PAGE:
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February 1932


Author Affiliations

Lecturer on Allergy, Georgetown University and George Washington University Medical Schools WASHINGTON, D. C.

Arch Otolaryngol. 1932;15(2):202-217. doi:10.1001/archotol.1932.03570030219003

The term "hay fever" is a misnomer, as the symptoms are not due to hay, and instead of fever, there is usually a subnormal temperature. This name was first applied to the disease by the laity, and as it has survived a century of usage, will probably never be discarded. Hay fever is of two types: (1) the seasonal, which is limited to some particular season of the year, and (2) the nonseasonal or perennial, with symptoms occurring more or less irregularly throughout the year.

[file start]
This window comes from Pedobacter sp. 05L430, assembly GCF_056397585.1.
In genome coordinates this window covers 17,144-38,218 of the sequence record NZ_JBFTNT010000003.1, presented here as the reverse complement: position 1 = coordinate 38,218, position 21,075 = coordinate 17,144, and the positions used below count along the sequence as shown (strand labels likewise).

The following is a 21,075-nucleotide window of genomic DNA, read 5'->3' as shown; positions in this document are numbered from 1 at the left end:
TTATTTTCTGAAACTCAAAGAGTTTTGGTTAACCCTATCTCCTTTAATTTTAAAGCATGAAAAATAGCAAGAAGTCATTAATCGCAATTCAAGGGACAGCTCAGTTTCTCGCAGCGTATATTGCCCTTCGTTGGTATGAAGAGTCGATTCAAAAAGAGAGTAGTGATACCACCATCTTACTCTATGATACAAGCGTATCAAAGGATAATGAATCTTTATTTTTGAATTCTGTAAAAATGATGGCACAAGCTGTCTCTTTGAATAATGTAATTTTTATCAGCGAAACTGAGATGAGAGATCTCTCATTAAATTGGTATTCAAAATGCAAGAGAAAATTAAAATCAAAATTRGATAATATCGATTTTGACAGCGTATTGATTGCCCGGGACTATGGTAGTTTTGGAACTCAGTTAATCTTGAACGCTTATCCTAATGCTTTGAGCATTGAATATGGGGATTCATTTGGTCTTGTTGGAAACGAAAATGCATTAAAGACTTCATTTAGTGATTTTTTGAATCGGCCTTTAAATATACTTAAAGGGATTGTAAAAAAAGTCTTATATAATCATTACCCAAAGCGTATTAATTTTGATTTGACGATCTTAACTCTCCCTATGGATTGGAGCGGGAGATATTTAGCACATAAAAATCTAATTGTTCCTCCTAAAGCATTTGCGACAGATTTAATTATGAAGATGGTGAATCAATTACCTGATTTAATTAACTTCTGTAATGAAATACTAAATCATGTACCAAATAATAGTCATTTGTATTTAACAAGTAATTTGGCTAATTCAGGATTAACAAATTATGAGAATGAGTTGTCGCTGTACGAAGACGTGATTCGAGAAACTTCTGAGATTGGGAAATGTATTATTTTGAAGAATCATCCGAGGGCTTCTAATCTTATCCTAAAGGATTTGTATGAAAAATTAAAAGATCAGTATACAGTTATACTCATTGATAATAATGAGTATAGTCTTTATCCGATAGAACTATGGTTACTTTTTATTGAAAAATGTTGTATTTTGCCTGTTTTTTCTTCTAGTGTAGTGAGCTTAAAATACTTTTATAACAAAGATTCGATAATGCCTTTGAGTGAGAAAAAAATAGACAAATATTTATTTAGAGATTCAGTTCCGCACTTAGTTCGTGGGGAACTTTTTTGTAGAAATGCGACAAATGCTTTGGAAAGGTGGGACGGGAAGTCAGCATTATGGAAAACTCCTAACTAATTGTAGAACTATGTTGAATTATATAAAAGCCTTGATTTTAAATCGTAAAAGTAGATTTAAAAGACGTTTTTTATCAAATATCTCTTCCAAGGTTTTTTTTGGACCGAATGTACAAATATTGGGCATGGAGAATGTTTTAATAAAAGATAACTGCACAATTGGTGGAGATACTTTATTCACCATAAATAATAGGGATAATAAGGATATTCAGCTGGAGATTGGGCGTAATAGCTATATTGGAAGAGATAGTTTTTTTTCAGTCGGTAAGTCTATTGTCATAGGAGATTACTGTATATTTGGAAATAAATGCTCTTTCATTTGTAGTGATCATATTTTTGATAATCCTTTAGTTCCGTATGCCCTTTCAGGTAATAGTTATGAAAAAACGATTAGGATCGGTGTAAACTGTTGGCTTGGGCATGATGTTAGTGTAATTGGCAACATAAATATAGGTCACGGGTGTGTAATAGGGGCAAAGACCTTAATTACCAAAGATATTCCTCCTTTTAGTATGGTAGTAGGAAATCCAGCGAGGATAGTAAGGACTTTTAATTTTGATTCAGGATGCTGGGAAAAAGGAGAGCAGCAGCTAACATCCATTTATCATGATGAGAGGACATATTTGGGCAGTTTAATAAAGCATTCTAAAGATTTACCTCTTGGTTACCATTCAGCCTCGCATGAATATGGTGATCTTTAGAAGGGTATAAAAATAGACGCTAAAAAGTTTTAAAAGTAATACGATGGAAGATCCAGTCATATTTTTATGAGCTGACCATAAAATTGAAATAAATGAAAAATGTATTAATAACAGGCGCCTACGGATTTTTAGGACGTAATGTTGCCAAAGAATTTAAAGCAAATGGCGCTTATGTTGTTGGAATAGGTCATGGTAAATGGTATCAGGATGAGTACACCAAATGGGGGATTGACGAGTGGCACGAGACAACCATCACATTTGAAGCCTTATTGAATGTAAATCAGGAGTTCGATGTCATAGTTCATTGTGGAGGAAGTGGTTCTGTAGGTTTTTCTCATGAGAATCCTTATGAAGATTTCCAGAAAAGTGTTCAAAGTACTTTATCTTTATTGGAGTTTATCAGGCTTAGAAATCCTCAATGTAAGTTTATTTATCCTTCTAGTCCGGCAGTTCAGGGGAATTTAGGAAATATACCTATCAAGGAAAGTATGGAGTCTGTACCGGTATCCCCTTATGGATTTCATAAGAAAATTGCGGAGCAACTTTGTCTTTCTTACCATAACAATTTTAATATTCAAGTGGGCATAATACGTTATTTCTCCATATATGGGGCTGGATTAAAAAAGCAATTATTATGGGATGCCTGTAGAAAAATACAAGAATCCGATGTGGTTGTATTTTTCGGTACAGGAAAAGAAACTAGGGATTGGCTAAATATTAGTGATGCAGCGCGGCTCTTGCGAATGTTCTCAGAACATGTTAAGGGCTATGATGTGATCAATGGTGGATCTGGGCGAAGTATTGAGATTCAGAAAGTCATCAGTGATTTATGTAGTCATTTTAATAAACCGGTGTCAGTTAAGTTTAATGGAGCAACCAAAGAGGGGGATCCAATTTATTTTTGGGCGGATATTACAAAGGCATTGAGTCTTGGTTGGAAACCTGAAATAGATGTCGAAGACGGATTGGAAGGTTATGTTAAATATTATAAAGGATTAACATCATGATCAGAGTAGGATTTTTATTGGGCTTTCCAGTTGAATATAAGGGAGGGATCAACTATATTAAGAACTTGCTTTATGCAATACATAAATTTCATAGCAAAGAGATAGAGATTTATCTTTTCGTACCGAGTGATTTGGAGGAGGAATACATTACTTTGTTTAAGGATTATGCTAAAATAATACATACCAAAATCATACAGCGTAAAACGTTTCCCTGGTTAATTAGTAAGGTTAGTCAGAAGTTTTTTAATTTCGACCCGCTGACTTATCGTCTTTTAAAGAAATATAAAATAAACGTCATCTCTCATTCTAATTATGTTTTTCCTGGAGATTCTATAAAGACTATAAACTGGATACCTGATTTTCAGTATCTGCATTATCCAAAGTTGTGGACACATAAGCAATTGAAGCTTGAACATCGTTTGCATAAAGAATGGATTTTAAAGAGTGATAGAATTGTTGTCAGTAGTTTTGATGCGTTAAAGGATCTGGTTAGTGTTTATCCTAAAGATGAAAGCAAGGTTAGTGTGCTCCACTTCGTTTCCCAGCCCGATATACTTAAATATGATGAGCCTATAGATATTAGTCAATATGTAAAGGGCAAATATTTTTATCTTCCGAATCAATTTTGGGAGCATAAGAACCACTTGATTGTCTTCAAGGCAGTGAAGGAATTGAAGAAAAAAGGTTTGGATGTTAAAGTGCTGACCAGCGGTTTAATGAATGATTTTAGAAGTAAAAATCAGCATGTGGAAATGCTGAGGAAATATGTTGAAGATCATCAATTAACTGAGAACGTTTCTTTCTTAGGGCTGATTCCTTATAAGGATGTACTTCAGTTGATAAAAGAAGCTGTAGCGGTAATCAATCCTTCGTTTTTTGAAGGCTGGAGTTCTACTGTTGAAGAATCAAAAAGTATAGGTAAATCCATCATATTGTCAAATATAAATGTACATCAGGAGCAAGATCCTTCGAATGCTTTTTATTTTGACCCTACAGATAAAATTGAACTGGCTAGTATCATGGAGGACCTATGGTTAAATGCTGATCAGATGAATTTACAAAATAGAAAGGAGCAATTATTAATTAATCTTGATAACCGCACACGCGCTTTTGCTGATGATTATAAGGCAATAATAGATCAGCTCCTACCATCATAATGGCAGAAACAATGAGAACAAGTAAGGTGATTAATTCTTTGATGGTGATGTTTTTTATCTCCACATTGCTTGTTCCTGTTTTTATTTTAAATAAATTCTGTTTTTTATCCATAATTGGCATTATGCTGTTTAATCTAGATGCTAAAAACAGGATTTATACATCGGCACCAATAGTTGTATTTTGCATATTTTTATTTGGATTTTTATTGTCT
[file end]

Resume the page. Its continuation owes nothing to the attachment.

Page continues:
Perennial hay fever has many different names, such as vasomotor rhinitis, hyperesthetic rhinitis and nasal hydrorrhea, and when known to be due to sensitization is spoken of as allergic rhinitis or atopic coryza. Although perennial hay fever is frequently encountered by the medical profession, it is usually poorly handled, and, as a matter of fact, is looked on by most rhinologists as a more